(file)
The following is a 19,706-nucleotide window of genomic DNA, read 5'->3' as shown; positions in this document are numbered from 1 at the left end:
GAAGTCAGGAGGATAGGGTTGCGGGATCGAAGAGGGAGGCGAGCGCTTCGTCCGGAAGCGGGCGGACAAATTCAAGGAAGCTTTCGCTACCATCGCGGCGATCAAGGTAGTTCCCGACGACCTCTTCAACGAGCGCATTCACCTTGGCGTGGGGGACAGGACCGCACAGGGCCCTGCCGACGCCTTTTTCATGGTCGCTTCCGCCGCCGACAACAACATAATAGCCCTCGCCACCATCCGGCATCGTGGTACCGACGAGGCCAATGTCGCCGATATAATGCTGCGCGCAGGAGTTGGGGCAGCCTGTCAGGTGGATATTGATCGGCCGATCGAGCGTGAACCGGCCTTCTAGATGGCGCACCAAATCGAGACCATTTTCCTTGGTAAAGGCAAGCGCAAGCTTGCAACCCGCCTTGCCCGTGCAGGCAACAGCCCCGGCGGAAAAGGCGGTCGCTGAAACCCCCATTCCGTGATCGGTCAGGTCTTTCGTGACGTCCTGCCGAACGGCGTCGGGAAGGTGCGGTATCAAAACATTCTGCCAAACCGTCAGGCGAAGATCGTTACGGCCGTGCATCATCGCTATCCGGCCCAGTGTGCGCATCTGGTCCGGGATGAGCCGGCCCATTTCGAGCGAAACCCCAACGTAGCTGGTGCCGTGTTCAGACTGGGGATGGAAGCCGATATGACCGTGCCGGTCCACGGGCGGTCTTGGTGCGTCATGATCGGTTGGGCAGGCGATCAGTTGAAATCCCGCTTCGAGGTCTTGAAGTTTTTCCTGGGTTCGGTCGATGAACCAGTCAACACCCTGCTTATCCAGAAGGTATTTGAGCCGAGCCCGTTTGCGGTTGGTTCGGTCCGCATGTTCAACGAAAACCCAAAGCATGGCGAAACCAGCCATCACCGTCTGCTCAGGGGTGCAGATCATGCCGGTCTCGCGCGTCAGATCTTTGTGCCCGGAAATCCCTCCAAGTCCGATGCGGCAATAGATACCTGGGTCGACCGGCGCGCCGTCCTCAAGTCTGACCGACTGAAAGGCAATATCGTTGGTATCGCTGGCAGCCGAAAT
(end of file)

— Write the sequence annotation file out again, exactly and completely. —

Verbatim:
The following is a 19,706-nucleotide window of genomic DNA, read 5'->3' as shown; positions in this document are numbered from 1 at the left end:
GAAGTCAGGAGGATAGGGTTGCGGGATCGAAGAGGGAGGCGAGCGCTTCGTCCGGAAGCGGGCGGACAAATTCAAGGAAGCTTTCGCTACCATCGCGGCGATCAAGGTAGTTCCCGACGACCTCTTCAACGAGCGCATTCACCTTGGCGTGGGGGACAGGACCGCACAGGGCCCTGCCGACGCCTTTTTCATGGTCGCTTCCGCCGCCGACAACAACATAATAGCCCTCGCCACCATCCGGCATCGTGGTACCGACGAGGCCAATGTCGCCGATATAATGCTGCGCGCAGGAGTTGGGGCAGCCTGTCAGGTGGATATTGATCGGCCGATCGAGCGTGAACCGGCCTTCTAGATGGCGCACCAAATCGAGACCATTTTCCTTGGTAAAGGCAAGCGCAAGCTTGCAACCCGCCTTGCCCGTGCAGGCAACAGCCCCGGCGGAAAAGGCGGTCGCTGAAACCCCCATTCCGTGATCGGTCAGGTCTTTCGTGACGTCCTGCCGAACGGCGTCGGGAAGGTGCGGTATCAAAACATTCTGCCAAACCGTCAGGCGAAGATCGTTACGGCCGTGCATCATCGCTATCCGGCCCAGTGTGCGCATCTGGTCCGGGATGAGCCGGCCCATTTCGAGCGAAACCCCAACGTAGCTGGTGCCGTGTTCAGACTGGGGATGGAAGCCGATATGACCGTGCCGGTCCACGGGCGGTCTTGGTGCGTCATGATCGGTTGGGCAGGCGATCAGTTGAAATCCCGCTTCGAGGTCTTGAAGTTTTTCCTGGGTTCGGTCGATGAACCAGTCAACACCCTGCTTATCCAGAAGGTATTTGAGCCGAGCCCGTTTGCGGTTGGTTCGGTCCGCATGTTCAACGAAAACCCAAAGCATGGCGAAACCAGCCATCACCGTCTGCTCAGGGGTGCAGATCATGCCGGTCTCGCGCGTCAGATCTTTGTGCCCGGAAATCCCTCCAAGTCCGATGCGGCAATAGATACCTGGGTCGACCGGCGCGCCGTCCTCAAGTCTGACCGACTGAAAGGCAATATCGTTGGTATCGCTGGCAGCCGAAAT